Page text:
I hope you judged The Beautiful Ache by its cover last week, and felt drawn to explore it. There’s something so beautiful about it to me, both the title and the cover. And when I first saw the book several years ago, it did what every good book should do. It completely grabbed me. Drew me in for a closer look. And a quick glance at the back cover and Prologue was all it took to land that little paperback on my bookshelf at home instead of at the bookstore.
Here’s what grabbed my heart after the title and cover caught my eye.*
You’ve felt it. It’s the ache that whispers, “There’s more.”
It’s the pang that strikes when loss is sudden, or suddenly realized. It’s the stealthy tears that fall when something stunningly grand (or nakedly simple) sets holiness on clear display. It arrives with the crickets chirping on a June night, or a bright pink sunset slung low and wide across the sky, or the sound of a child’s sleepy whisper. [Or at Christmastime. …] It lingers in memory-infused music and nibbles the edges of silent hope. It’s evoked by a longed-for touch or a word well spoken, delivered just in time.
I don’t have to ask if you know what I’m talking about. You do. You’ve felt the ache too.
Hardly a day goes by that I don’t feel it … that fleeting pang that pierces and pries open the heart but doesn’t nearly satisfy. It whets the appetite but doesn’t begin to fill it. It unmasks beauty but not completely. It reeks of truth but stops just short of telling all.
The trick is learning to allow the ache to take me where it wants to go, to tutor and tantalize my mostly numb senses with its laser-sharp aim. The challenge is not to kill it before it fully arrives or dismiss it before it is ready to go.
So what if the next time it came you opened your heart just a little wider … and offered the ache a standing invitation to visit whenever it liked, to drop in anytime it was in the neighborhood? What if you denied the urge to fill the crevice or crater-like space it makes with activity or noise or food or drink—and simply sat with it for a while?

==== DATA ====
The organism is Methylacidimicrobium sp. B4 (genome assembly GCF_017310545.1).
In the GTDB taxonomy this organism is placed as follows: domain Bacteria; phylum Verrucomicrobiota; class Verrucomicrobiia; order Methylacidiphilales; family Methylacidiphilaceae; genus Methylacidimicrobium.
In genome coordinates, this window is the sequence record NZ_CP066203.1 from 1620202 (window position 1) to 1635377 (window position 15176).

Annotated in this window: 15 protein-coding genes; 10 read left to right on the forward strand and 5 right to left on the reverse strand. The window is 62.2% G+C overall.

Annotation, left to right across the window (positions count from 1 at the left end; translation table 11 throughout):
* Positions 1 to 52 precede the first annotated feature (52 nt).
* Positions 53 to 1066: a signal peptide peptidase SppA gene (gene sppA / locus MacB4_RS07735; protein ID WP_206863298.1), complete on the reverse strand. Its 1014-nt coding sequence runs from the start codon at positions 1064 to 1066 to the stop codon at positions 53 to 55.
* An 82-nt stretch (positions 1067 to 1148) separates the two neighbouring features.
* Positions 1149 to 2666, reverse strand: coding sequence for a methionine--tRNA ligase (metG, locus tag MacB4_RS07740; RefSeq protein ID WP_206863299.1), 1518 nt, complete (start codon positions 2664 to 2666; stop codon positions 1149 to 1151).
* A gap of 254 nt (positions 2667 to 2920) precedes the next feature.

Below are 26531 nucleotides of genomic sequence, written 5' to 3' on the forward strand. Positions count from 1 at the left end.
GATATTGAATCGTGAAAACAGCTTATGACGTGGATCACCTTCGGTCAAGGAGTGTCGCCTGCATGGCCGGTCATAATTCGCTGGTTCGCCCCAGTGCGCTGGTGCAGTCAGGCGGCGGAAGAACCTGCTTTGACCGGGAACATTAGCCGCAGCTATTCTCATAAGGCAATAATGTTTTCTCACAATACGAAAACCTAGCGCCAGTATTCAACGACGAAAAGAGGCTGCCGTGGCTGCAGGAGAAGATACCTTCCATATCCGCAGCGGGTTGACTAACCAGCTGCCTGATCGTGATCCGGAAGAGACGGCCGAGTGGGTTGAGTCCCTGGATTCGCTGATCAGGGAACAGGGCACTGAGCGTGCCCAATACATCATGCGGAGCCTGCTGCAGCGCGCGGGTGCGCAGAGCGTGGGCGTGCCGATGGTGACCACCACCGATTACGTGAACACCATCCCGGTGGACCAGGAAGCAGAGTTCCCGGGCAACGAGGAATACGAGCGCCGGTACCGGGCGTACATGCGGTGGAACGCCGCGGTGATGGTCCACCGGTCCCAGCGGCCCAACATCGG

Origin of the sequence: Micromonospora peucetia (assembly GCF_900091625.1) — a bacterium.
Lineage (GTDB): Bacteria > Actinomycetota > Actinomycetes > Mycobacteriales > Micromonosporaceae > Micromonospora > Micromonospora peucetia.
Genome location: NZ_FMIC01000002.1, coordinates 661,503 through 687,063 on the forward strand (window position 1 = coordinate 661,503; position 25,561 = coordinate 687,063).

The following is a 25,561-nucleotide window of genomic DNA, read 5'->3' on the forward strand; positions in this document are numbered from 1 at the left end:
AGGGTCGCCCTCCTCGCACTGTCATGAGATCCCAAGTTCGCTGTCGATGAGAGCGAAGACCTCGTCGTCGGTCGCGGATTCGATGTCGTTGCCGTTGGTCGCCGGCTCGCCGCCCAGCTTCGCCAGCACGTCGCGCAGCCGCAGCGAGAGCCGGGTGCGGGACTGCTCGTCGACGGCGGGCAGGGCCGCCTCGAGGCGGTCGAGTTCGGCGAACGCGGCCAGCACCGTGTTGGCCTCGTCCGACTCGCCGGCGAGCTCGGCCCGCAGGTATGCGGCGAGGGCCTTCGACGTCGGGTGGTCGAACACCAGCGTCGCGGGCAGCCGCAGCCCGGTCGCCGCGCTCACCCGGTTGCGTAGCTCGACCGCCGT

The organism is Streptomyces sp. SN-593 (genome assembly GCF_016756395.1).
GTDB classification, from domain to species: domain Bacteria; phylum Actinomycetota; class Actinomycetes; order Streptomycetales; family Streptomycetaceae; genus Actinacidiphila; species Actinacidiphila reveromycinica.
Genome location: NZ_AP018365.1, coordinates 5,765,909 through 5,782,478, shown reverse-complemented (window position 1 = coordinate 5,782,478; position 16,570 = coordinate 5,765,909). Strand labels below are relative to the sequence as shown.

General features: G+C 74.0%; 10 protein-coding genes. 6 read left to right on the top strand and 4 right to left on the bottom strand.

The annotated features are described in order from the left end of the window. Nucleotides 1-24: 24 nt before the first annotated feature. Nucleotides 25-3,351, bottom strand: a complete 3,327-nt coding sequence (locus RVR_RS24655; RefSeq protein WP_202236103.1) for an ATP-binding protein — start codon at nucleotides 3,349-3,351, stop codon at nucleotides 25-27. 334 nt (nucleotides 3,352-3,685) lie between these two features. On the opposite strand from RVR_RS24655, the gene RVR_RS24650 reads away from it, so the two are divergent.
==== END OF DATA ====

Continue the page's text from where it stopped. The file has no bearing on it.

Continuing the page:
However the ache touches your heart, it is a good thing. It is meant to entice and unsettle you, and draw you closer to the God who truly satisfies. The beautiful ache points us beyond. It is not meant to be ignored. So when it comes—and it will—why not move in closer and ask the ache what true and terrible secrets it knows and longs to tell you? You won’t regret it.
*Taken from Prologue and back cover of The Beautiful Ache: Finding the God Who Satisfies When Life Does Not, by Leigh McLeroy
There is so much to say about this, and much that we’ve said about it in previous posts. If you’re just joining the UnbridledACTS Journal, you’ll find hints and whispers of this theme running throughout. One, in particular, comes to mind … and I hope you’ll take a moment to read it (or re-read it, for those of you who already follow the blog). Your heart really is trying to tell you something, and though it may be painful to hear some of what it needs you to hear, you might also find yourself thrilled to reconnect with long-lost parts of yourself that you’ve missed hearing from. (www.unbridledacts.org/listen-to-your-heartits-trying-to-tell-you-something)
I want to be careful not to unload too much at once here. Some of you may be ready for a tidal wave of new understanding about this, but smaller doses are probably best for others who are just beginning to explore and reconnect with the deep things of the heart. It can feel a bit overwhelming at first. And that’s the whole purpose of the UnbridledACTS Journal … to share the deep things of our hearts and what we are learning as a community, so that you know you’re not alone with the things of your heart. For some reason, we tend to think we’re the only one who struggles, hurts, or messes up … and the shame wrapped around that lie keeps us from opening up with the truth. For a great post on that topic, check out our Truth or Dare post at www.unbridledacts.org/truth-or-dare.
Learning to live full, satisfying, and rewarding lives takes honesty and intentionality. It takes courage to admit to ourselves that we have absolutely no idea how to change, instead of continuing to employ life-long devices that only end up accentuating the very thing we’re trying to alleviate. That ache. The one that won’t be satisfied by our devices. The longing we despise, until somebody comes along with a book, or a blog, or a conversation that echoes the cries of our own hearts, and we feel slightly unnerved, but mostly comforted, to realize we’re not alone, and that we don’t really want to be alone anymore. It was just a device. All we knew to do. And our hearts instinctively respond, “Please tell me more. Please tell me another way is possible. For me. Please help me find it ….”
That’s what we want you to know. There is more. The ache in your heart is trying to tell you so. We feel it with you, and we’re learning that doing something different is possible. It’s possible for you, too … and we hope that what you read here will help you find your way.
Thanks, once again, to Leigh McLeroy for her beautiful words … and her beautiful book … The Beautiful Ache. The opening excerpt is from her Prologue and back cover copy, rearranged just a bit to facilitate the flow of her beautiful message. For more about Leigh, please visit her website at www.leighmcleroy.com, and explore more of her “powerful writing [that] offers the hope we need to embrace the gap between the life we know … and the life we can’t help longing for.”